3. Morgan’s buckets off nice passes from Burke get the offense going

Following a fairly uninspired offensive performance in the first half, Michigan needed to come out of the break with some energy. It was clear that Nebraska was simply not as good as the Wolverines, but it didn’t show on the scoreboard. Right out of the gate in the second half, that changed. Michigan went on a 10-0 run to start the frame, and Burke and Morgan played a big part in the run. We’ve talked plenty about the developing chemistry between Burke and Morgan so far this year, specifically on the pick and roll. People sometimes forget that this still is just their first year playing together and they’re still learning as time goes on. But in these back-to-back plays, it looked like they’ve been playing together for years and it helped Michigan finally get rolling. Just over a minute into the half, Burke and Morgan worked the screen and roll to perfection. Off the pick from Morgan, Burke drove and attracted both his and Morgan’s defender, leaving Morgan wide open under the basket with no help defense in sight. On the next possession, Morgan set a screen up top on Hardaway, who passed it to Burke on the right wing. Off the screen, Morgan cut to the basket and Burke sniped him out for another easy lay-up. Both plays probably were also a product of poor defense from Nebraska, but it’s good to see Burke and Morgan continue to develop together, and it came at a good time in this one.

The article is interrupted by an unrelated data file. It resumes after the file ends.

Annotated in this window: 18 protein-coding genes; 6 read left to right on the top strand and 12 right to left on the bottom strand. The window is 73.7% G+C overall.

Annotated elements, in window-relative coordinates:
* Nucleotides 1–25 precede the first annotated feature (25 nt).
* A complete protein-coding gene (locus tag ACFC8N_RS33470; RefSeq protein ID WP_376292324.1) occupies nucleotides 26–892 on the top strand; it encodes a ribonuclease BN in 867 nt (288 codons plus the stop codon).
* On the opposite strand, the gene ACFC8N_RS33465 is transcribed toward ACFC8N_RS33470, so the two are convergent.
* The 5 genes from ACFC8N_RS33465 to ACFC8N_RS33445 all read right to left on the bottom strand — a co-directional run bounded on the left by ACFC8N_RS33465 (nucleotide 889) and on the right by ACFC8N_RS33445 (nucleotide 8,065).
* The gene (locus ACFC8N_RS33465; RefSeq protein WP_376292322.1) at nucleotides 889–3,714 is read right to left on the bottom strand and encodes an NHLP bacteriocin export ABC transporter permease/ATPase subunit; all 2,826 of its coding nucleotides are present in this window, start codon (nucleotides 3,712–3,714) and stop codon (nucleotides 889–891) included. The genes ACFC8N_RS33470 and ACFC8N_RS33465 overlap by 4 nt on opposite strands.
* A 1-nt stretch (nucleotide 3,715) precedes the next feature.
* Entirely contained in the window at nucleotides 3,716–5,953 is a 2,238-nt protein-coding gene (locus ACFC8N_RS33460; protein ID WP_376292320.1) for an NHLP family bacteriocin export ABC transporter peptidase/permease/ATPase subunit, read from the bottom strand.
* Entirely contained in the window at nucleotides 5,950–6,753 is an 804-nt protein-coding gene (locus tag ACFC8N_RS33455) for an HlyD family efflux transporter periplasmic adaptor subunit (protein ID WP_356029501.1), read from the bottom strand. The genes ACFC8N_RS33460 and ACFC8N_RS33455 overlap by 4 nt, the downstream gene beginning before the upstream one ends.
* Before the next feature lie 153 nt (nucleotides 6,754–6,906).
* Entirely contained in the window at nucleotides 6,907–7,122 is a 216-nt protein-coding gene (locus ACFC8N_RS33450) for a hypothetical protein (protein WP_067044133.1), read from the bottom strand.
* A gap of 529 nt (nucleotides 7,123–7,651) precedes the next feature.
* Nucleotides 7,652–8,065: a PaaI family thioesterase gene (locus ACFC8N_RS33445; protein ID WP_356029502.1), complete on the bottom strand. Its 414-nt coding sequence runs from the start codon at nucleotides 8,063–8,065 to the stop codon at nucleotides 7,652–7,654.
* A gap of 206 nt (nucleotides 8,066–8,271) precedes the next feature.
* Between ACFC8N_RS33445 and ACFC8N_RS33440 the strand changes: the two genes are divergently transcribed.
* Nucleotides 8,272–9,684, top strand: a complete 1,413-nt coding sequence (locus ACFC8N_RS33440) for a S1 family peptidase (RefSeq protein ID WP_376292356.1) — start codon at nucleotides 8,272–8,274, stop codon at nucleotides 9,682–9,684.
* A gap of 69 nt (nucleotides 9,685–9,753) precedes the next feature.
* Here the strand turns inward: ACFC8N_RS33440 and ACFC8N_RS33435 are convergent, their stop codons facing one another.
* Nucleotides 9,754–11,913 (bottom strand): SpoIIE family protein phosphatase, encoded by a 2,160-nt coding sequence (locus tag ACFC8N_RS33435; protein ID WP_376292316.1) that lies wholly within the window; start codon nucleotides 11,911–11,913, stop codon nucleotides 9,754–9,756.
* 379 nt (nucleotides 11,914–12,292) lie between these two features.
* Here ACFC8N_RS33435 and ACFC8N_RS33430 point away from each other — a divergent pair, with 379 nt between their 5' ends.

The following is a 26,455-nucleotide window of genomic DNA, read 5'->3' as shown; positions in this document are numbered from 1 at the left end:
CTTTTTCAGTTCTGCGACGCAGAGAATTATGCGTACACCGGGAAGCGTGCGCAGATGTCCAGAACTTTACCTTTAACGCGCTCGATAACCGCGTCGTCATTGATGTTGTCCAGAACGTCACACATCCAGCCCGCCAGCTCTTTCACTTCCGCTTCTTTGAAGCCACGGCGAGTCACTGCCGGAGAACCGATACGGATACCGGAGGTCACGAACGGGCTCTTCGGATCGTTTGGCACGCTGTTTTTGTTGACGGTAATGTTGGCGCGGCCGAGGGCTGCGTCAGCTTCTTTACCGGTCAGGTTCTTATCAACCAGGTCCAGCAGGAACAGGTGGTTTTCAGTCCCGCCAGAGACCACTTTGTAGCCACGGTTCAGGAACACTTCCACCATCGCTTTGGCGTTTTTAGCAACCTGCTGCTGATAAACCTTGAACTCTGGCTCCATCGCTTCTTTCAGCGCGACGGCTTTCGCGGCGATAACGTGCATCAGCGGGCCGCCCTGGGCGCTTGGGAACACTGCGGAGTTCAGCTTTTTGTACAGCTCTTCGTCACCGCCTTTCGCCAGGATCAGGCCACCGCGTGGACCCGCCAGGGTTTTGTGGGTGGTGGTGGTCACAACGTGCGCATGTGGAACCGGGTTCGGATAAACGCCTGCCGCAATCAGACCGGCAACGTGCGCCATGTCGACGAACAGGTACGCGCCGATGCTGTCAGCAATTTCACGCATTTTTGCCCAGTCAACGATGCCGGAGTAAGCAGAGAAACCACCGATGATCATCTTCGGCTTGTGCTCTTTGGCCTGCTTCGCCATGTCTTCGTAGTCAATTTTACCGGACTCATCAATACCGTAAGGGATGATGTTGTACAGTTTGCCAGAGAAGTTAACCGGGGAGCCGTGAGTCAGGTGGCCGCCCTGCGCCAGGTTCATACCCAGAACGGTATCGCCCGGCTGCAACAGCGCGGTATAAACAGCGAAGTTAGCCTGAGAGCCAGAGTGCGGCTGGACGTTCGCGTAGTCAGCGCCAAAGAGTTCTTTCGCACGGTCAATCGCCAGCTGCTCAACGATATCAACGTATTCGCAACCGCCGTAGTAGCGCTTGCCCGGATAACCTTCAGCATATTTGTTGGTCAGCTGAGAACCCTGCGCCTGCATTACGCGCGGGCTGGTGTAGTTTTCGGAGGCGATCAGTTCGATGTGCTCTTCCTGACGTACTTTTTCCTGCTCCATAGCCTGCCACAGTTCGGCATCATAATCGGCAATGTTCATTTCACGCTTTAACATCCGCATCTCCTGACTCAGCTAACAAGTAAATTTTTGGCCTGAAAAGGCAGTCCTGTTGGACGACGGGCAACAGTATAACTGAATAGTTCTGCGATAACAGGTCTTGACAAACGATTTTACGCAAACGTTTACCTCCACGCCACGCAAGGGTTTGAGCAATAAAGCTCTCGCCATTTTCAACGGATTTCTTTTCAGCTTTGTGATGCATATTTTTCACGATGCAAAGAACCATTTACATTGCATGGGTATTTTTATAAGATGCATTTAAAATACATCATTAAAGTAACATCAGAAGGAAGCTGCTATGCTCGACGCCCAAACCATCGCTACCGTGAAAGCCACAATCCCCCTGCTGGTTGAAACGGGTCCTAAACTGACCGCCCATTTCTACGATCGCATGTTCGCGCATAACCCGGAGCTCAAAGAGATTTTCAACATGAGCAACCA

4. Hardaway gets it going in the 2nd half with defense and smart play

After his poor first half performance, Hardaway came out of the break seemingly as a different player. He finished the game with just six points, but it was the little things that he did that really helped the Wolverines pull away. First, he took a charge. Following the charge, Hardaway had a hand in each of Michigan’s next six buckets. Hardaway needed something to get him going, and just that charge seemed to be the confidence boost that he needed. On the next possession following the charge, Hardaway scored his first points of the game on a nice drive and finish in the lane. From there, he didn’t try to force things and got others involved. In transition, he found Morgan wide open under the basket with a great pass. Then, after curling off a screen and driving in the lane, Hardaway attracted three defenders. Instead of forcing up a shot as he did in a similar situation in the first half, he kicked it out to Burke, who drained a three in the corner. Moments later, he drove down the lane again and this time found Novak open for a bunny under the hoop. The theme of Hardaway driving instead of settling for jumpers continued two possessions later. Hardaway drove down the middle of the lane once again and realized that this time he had an open path to the bucket for himself and finished with a finger roll. To cap off this run, he made a smart back cut and finished a wide open lay-up off a great back door pass from Novak. Hardaway was worlds better in the second half, and it wasn’t because he was shooting the lights out. He made smart basketball plays to help his team, and when you do that, chances are the shot will start falling too.